...Like the label on one bottle of a dairy-type item  "Fat-free half and half".  And I don't know, maybe it the weird math-geek in me, but I am thinking that if it has no fat, how can it be half and half?  To me, half and half means 50/50, not 100/0 with additives.  If someone wanted to sell something with 100/0, then they couldn't call it something that implies some sort of 50/50.

Anyway, where was I?  Oh yeah, aspartame.  Years ago, I actually had something in common with our Dear Dr. Emily.  I had a diet coke habit.  I enjoyed a diet coke mid-morning, and mid-afternoon, until the coke machine at work turned out such bad-tasting water that I couldn't drink it anymore.  Then I started bringing my own cans to work.  This opened up an opportunity to experience a wide variety of diet Coke flavors.

After about a decade of this, I realized that aspartame consumed regularly wasn't doing me any good.  I thought it was the caffeine, but then realized I didn't get those effects from drinking gobs of caffeine-laden real coffee.  I got unnecessarily jittery, and less clear-headed than before, and a bit anxious.  After awhile, after reading so much negative press about aspartame, I switched from Diet Coke to regular Coke, but had only one "serving" a day.  I figured that sugar wasn't be best for me, but better than aspartame.

When I switched from aspartame to HFCS, I did gain weight.  Since then, of course, I have given up all pre-packaged soft drinks.  Every once in awhile I'll buy a bottle of sparkling mineral water and add in some home-made syrup.  I especially like chocolate-mint soda, but I have to be careful with it because it does contain too much sugar.

Now that I am not eating any adulterated unlabeled food anymore, I guess it is time to go to the beach and dig my feet into the sand and suck up all the electrons.  Mmmmmm!  Tasty!  I love being a groundaterian.

I'm going to clue you-all in as to why I think dieting makes people crazy.  Here's what is totally STUPID about the state of diet recommendations and our ability to follow them.  Practically every "diet" food being sold on the market has added aspartame.  Recently I visited a chain grocery store right in Dr. Mary Dan Eades backyard.  I was shocked that there was a whole aisle of yogurts and yogurt-like products, and I could not find ONE SINGLE FULL-FAT variety of yogurt!   Everything was low fat, and most contained aspartame.

Am I the only one thinking it is really funny that the People In Charge remove that nasty butterfat from the cow and treat it as toxic waste, and then add a real toxic unnatural additive to what is left and call that milk?  Not funny-ha-ha, funny-this-is-weird.

Friday, March 8, 2013

This Here Post is For My Friends

I have some really great friends who are locked in the stranglehold of current cardiology-thinking.  They have been watching their food intake, especially things like sugar and junque food.  They have tried to up their exercise in between injuries.  Their cholesterol numbers have gone down for a time, then inched up, prompting their doctors to threaten statins if some body doesn't do something.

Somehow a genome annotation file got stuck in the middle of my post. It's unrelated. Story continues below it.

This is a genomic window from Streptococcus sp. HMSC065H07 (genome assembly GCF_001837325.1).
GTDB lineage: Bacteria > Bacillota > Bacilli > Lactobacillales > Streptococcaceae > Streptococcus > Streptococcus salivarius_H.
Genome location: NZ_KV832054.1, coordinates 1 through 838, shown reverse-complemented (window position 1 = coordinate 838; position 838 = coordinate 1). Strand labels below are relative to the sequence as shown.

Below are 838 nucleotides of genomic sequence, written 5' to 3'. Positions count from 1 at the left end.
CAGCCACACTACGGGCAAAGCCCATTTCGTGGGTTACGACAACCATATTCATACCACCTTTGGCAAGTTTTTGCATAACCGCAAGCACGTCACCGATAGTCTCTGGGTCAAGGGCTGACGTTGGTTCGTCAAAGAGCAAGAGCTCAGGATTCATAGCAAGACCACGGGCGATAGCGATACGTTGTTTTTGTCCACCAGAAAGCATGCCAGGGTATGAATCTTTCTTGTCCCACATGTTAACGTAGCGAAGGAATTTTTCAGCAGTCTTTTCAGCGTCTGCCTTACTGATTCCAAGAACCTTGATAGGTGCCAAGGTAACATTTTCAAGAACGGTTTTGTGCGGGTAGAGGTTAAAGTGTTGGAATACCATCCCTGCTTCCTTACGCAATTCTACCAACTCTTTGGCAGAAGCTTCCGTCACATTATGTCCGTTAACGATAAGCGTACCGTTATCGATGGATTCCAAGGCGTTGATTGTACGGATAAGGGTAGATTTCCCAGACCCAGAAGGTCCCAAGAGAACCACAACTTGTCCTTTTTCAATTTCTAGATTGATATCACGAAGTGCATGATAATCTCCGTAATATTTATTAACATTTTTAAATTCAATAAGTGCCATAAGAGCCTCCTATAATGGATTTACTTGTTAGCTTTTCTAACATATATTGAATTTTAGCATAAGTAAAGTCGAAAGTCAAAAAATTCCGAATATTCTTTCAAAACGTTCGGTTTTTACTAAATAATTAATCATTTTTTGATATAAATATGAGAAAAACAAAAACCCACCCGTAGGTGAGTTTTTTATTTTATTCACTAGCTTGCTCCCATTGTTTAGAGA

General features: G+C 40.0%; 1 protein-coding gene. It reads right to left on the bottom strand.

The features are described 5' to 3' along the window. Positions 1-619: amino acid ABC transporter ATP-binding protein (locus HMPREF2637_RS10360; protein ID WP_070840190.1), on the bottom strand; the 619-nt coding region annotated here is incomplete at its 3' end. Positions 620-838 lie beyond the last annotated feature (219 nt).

Here's a nice blogpost from the past by Peter.  It shows lots of charts and graphs of data with a different light shined.  They show the relationship between blood cholesterol levels and cardiac events.  Not a very convincing relationship, is it?

If you aren't into charts and graphs, go to the bottom of the blog post and see the graph of cardiac events and HbA1c.  Wow, not good.  It shows that the relative risk of cardiac events go way up as the HbA1c is higher.

HbA1c is a measure of how much damage blood sugar has done.  Blood sugar goes up when people eat lots of simple carbs.  In normal people, when blood sugar goes up, insulin is released to clear all the sugar out.  These people can keep their blood sugar levels lower by eating low-glycemic carbs.

As things progress, people may develop pre-diabetes or full-blown type 2 diabetes.  At this stage, many can be helped by going on a low carb diet, but sometimes that still doesn't fix everything.  It is surely better than feasting on chips, candy and soda on a regular basis.

I have another friend on metformin and a statin, but while the statin has lowered her cholesterol levels, she is tired and achey, and seems to be suffering from the side effects of the statin drug.  She wants to stop the statin, but her doctor has insisted she continue.  She asked me what she should do, and I gave her the name of another doctor.

I have another friend who is being badgered by her doctor because her total cholesterol is around 240.  This is AFTER SHE WAS DOING ALL THE RIGHT THINGS!!!!!  Unfortunately, I don't know of another doctor in her area, but I would suggest in the meantime that she quit beating herself up over the occasional barbeque dinner and focus more on keeping candy and sugary drinks out of the house.

Anyway, friends, thanks for reading.

Friday, March 1, 2013

My Year on the Leptin Reset

It has been a year since I did my second version of Jack Kruse's leptin reset.

This week, I found and read through a little notebook with notes on the reset.  At the time, I had planned several trips out of town, and so I wanted a compact format.  This was also at the time when I started having lots of trouble with those [redacted]people, so I was reluctant to rely upon either them or any other computerized tracking system.  After my trips, I abandoned the little notebook, so it was fun reading through it again.

I had started the leptin reset in the summer of 2011 when my lowish carb diet wasn't working well.  In May, I started a couple of days of strict low carb, and then Drs. Eades free Metabosol came in the mail.  I did the Metabosol throughout the first weeks in June, but after a few pizza meals, I was back to where I started, even up a couple of pounds, so I decided to abandon that plan and start the leptin reset in earnest in July.